The Eagles need to trust in Miles Sanders more in 2021
One of the most frustrating issues of the Eagles 2020 season was the lack of attention towards Miles Sanders. Eagles fans were on board to increase production for the dominant Penn State back. Sanders’ jump in production from 2019 to 2020 was fantastic, but you wouldn’t recognize it on the stat sheet at first.
It is unclear why Doug Pederson or Duce Staley didn’t give Sanders more carries. Miles was hurt to start the year, so many believed it was to get his conditioning up to speed the first few weeks. But as the season progressed, nothing changed. Miles only averaged about two more carries this season from last. Several key games were lost where Sanders dominated in the first half only to get two to three carries in the second half for unknown reasons.
Looking deeper at the numbers, it continues to baffle me why they didn’t utilize him far more. Amongst all running backs, Miles was fifth in yards per carry and seventh in yards per game. Looking at carries, Sanders was 21st in carries averaging only 13 carries a game. Hopefully, under a new regime, these numbers can be much larger.
Observing the film and his play, you can see how much Sanders has grown. Two of the most significant issues from Sanders since being drafted look to be almost non-existent. Early in his Eagles career, Miles never trusted his blockers. More often than not, he would bounce runs outside instead of depending on his blockers inside and letting it develop. Bouncing it out would take a four to seven-yard play and only make it a two-yard game. Since then, that trust has grown, and Miles is a significant threat inside the tackles.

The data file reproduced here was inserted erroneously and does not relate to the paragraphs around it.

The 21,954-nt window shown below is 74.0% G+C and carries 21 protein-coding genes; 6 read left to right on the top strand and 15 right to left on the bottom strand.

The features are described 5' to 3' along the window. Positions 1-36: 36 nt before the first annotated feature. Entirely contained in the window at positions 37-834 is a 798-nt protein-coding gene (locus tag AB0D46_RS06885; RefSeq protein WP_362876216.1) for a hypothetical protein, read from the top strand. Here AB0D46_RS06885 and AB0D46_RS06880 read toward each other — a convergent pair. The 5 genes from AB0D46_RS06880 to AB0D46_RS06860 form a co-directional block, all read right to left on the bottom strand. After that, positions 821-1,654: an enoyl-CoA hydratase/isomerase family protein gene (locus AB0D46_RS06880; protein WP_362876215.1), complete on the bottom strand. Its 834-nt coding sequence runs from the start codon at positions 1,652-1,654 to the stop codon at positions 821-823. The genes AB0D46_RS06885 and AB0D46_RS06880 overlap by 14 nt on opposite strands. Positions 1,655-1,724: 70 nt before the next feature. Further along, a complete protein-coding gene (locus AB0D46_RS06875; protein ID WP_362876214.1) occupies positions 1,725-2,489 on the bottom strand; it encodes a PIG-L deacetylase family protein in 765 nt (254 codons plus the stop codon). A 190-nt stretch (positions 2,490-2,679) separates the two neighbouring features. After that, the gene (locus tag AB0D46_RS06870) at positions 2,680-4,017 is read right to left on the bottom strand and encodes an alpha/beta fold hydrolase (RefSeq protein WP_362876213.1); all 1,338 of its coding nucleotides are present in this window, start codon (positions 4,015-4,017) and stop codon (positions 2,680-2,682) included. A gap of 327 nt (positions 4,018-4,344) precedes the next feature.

Brandon Brooks returning along with a full season of Jordan Mailata amongst the rest of the group will do great things for Sanders. There was so much inconsistency in the o-line this season. Constant changes had a lot of impact on their ability to block in the run game properly. The return of All-Pro Brandon Brooks with Lane Johnson fully healthy and a full season of Andre Dillard or Jordan Mailata will open up so many gaps for Sanders.
The primary concern out of Penn State was what he could do as a receiving threat. In Penn State’s packages, he never lined up like that, and when he did, it wasn’t that impressive. In his rookie season, Sanders blew that out of the water pulling in over 500 yards receiving. In 2020 this took a dip down to only 200 on ten fewer targets. Butterfingers have started to develop for Miles, but some of those were also poorly placed throws. In 2019 Sanders missed 13 of his 63 targets, while in 2020, he missed 24 of his 52 targets.
Alongside that, the biggest concern for Miles is his ability to hold onto the football. Fumbling was his most prominent issue in college by far, and it has carried over to the pros without much improvement. Compared to the rest of the league, Miles was third in fumbles by running backs with four and had two his rookie season. Like they always say, ball security is job security.
Miles has a bright future with the Eagles. Miles can solidify himself as the offensive centerpiece this season with the quarterback situation on its head. He can’t do it alone, though. The new coaching staff needs to instill trust into the 23-year-old that he can get the job done. Combining his 2020 production with a far healthier offensive line will lead the way for a career year for Sanders.
Mandatory Credit: Chris Szagola AP